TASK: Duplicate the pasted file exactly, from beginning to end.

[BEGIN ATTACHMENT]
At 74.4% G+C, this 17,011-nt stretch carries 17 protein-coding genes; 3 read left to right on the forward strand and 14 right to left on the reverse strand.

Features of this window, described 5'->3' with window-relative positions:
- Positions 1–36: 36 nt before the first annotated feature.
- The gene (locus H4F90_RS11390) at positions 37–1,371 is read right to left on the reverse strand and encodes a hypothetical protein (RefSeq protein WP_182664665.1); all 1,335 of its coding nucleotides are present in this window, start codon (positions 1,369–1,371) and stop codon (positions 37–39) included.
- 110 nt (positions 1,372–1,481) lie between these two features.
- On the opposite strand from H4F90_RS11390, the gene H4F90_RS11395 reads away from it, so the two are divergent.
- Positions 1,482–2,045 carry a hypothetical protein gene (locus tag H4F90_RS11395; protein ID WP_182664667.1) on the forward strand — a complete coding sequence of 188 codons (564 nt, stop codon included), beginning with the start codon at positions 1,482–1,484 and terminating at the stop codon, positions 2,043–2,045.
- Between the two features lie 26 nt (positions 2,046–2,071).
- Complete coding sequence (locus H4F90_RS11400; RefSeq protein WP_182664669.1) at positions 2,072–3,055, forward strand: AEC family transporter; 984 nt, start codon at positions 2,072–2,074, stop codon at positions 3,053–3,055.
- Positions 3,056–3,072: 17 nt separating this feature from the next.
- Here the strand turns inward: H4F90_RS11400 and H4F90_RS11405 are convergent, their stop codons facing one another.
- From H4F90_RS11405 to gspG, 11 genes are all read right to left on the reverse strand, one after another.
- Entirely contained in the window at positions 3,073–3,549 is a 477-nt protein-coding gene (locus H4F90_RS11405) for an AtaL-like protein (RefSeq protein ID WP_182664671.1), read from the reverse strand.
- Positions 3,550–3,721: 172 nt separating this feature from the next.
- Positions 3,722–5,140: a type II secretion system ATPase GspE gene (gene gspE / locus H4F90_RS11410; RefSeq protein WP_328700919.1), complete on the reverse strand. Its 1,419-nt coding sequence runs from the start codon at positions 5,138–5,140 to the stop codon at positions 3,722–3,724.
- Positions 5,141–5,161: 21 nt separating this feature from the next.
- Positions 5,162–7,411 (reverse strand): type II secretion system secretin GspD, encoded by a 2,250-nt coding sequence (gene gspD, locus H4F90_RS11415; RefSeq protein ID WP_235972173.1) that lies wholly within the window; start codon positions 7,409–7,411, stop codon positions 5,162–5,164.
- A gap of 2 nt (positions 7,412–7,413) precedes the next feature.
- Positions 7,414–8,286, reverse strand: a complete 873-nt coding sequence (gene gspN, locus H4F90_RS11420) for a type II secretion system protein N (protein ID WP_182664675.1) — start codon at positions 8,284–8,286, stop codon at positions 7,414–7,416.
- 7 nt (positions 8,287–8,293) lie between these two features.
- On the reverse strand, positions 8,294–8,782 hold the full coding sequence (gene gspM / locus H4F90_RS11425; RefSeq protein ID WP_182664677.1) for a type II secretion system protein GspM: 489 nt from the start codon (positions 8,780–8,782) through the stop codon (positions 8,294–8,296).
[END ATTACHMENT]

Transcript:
At 74.4% G+C, this 17,011-nt stretch carries 17 protein-coding genes; 3 read left to right on the forward strand and 14 right to left on the reverse strand.

Features of this window, described 5'->3' with window-relative positions:
- Positions 1–36: 36 nt before the first annotated feature.
- The gene (locus H4F90_RS11390) at positions 37–1,371 is read right to left on the reverse strand and encodes a hypothetical protein (RefSeq protein WP_182664665.1); all 1,335 of its coding nucleotides are present in this window, start codon (positions 1,369–1,371) and stop codon (positions 37–39) included.
- 110 nt (positions 1,372–1,481) lie between these two features.
- On the opposite strand from H4F90_RS11390, the gene H4F90_RS11395 reads away from it, so the two are divergent.
- Positions 1,482–2,045 carry a hypothetical protein gene (locus tag H4F90_RS11395; protein ID WP_182664667.1) on the forward strand — a complete coding sequence of 188 codons (564 nt, stop codon included), beginning with the start codon at positions 1,482–1,484 and terminating at the stop codon, positions 2,043–2,045.
- Between the two features lie 26 nt (positions 2,046–2,071).
- Complete coding sequence (locus H4F90_RS11400; RefSeq protein WP_182664669.1) at positions 2,072–3,055, forward strand: AEC family transporter; 984 nt, start codon at positions 2,072–2,074, stop codon at positions 3,053–3,055.
- Positions 3,056–3,072: 17 nt separating this feature from the next.
- Here the strand turns inward: H4F90_RS11400 and H4F90_RS11405 are convergent, their stop codons facing one another.
- From H4F90_RS11405 to gspG, 11 genes are all read right to left on the reverse strand, one after another.
- Entirely contained in the window at positions 3,073–3,549 is a 477-nt protein-coding gene (locus H4F90_RS11405) for an AtaL-like protein (RefSeq protein ID WP_182664671.1), read from the reverse strand.
- Positions 3,550–3,721: 172 nt separating this feature from the next.
- Positions 3,722–5,140: a type II secretion system ATPase GspE gene (gene gspE / locus H4F90_RS11410; RefSeq protein WP_328700919.1), complete on the reverse strand. Its 1,419-nt coding sequence runs from the start codon at positions 5,138–5,140 to the stop codon at positions 3,722–3,724.
- Positions 5,141–5,161: 21 nt separating this feature from the next.
- Positions 5,162–7,411 (reverse strand): type II secretion system secretin GspD, encoded by a 2,250-nt coding sequence (gene gspD, locus H4F90_RS11415; RefSeq protein ID WP_235972173.1) that lies wholly within the window; start codon positions 7,409–7,411, stop codon positions 5,162–5,164.
- A gap of 2 nt (positions 7,412–7,413) precedes the next feature.
- Positions 7,414–8,286, reverse strand: a complete 873-nt coding sequence (gene gspN, locus H4F90_RS11420) for a type II secretion system protein N (protein ID WP_182664675.1) — start codon at positions 8,284–8,286, stop codon at positions 7,414–7,416.
- 7 nt (positions 8,287–8,293) lie between these two features.
- On the reverse strand, positions 8,294–8,782 hold the full coding sequence (gene gspM / locus H4F90_RS11425; RefSeq protein ID WP_182664677.1) for a type II secretion system protein GspM: 489 nt from the start codon (positions 8,780–8,782) through the stop codon (positions 8,294–8,296).